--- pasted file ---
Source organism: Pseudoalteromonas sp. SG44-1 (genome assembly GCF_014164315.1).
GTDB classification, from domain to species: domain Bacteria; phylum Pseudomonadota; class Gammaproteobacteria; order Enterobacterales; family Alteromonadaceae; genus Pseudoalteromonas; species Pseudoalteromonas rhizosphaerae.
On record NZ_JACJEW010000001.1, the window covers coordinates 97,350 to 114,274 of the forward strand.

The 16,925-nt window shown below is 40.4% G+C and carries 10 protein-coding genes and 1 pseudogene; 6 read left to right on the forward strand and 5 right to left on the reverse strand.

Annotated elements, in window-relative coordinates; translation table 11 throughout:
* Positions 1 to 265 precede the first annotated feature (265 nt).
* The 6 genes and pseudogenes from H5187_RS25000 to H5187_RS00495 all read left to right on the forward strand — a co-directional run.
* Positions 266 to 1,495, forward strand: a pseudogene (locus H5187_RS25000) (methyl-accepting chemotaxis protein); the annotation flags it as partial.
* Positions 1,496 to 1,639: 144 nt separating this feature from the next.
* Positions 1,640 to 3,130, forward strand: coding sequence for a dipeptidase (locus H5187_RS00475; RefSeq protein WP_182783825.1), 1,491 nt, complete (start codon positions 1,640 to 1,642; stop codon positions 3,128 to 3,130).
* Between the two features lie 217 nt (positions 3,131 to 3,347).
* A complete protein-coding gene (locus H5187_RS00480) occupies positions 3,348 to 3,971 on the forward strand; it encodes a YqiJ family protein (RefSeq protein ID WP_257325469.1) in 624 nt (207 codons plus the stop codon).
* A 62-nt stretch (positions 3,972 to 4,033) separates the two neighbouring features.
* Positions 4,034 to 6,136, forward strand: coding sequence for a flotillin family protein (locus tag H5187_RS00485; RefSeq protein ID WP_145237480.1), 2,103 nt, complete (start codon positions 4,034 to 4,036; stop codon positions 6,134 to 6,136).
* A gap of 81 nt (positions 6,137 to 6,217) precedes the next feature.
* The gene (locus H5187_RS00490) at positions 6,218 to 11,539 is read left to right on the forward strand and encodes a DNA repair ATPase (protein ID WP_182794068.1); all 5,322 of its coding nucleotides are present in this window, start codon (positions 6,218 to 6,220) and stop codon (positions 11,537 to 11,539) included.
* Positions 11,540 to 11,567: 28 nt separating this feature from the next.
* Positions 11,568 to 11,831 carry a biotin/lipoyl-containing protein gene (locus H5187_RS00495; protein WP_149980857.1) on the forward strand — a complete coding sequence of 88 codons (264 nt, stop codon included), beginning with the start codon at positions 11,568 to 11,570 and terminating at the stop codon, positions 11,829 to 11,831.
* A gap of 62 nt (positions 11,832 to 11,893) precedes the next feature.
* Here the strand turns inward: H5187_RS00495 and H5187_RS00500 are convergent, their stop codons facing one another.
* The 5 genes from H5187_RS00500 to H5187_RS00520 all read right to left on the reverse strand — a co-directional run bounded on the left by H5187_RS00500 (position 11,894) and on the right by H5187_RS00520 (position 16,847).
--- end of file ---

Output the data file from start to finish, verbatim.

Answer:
Source organism: Pseudoalteromonas sp. SG44-1 (genome assembly GCF_014164315.1).
GTDB classification, from domain to species: domain Bacteria; phylum Pseudomonadota; class Gammaproteobacteria; order Enterobacterales; family Alteromonadaceae; genus Pseudoalteromonas; species Pseudoalteromonas rhizosphaerae.
On record NZ_JACJEW010000001.1, the window covers coordinates 97,350 to 114,274 of the forward strand.

The 16,925-nt window shown below is 40.4% G+C and carries 10 protein-coding genes and 1 pseudogene; 6 read left to right on the forward strand and 5 right to left on the reverse strand.

Annotated elements, in window-relative coordinates; translation table 11 throughout:
* Positions 1 to 265 precede the first annotated feature (265 nt).
* The 6 genes and pseudogenes from H5187_RS25000 to H5187_RS00495 all read left to right on the forward strand — a co-directional run.
* Positions 266 to 1,495, forward strand: a pseudogene (locus H5187_RS25000) (methyl-accepting chemotaxis protein); the annotation flags it as partial.
* Positions 1,496 to 1,639: 144 nt separating this feature from the next.
* Positions 1,640 to 3,130, forward strand: coding sequence for a dipeptidase (locus H5187_RS00475; RefSeq protein WP_182783825.1), 1,491 nt, complete (start codon positions 1,640 to 1,642; stop codon positions 3,128 to 3,130).
* Between the two features lie 217 nt (positions 3,131 to 3,347).
* A complete protein-coding gene (locus H5187_RS00480) occupies positions 3,348 to 3,971 on the forward strand; it encodes a YqiJ family protein (RefSeq protein ID WP_257325469.1) in 624 nt (207 codons plus the stop codon).
* A 62-nt stretch (positions 3,972 to 4,033) separates the two neighbouring features.
* Positions 4,034 to 6,136, forward strand: coding sequence for a flotillin family protein (locus tag H5187_RS00485; RefSeq protein ID WP_145237480.1), 2,103 nt, complete (start codon positions 4,034 to 4,036; stop codon positions 6,134 to 6,136).
* A gap of 81 nt (positions 6,137 to 6,217) precedes the next feature.
* The gene (locus H5187_RS00490) at positions 6,218 to 11,539 is read left to right on the forward strand and encodes a DNA repair ATPase (protein ID WP_182794068.1); all 5,322 of its coding nucleotides are present in this window, start codon (positions 6,218 to 6,220) and stop codon (positions 11,537 to 11,539) included.
* Positions 11,540 to 11,567: 28 nt separating this feature from the next.
* Positions 11,568 to 11,831 carry a biotin/lipoyl-containing protein gene (locus H5187_RS00495; protein WP_149980857.1) on the forward strand — a complete coding sequence of 88 codons (264 nt, stop codon included), beginning with the start codon at positions 11,568 to 11,570 and terminating at the stop codon, positions 11,829 to 11,831.
* A gap of 62 nt (positions 11,832 to 11,893) precedes the next feature.
* Here the strand turns inward: H5187_RS00495 and H5187_RS00500 are convergent, their stop codons facing one another.
* The 5 genes from H5187_RS00500 to H5187_RS00520 all read right to left on the reverse strand — a co-directional run bounded on the left by H5187_RS00500 (position 11,894) and on the right by H5187_RS00520 (position 16,847).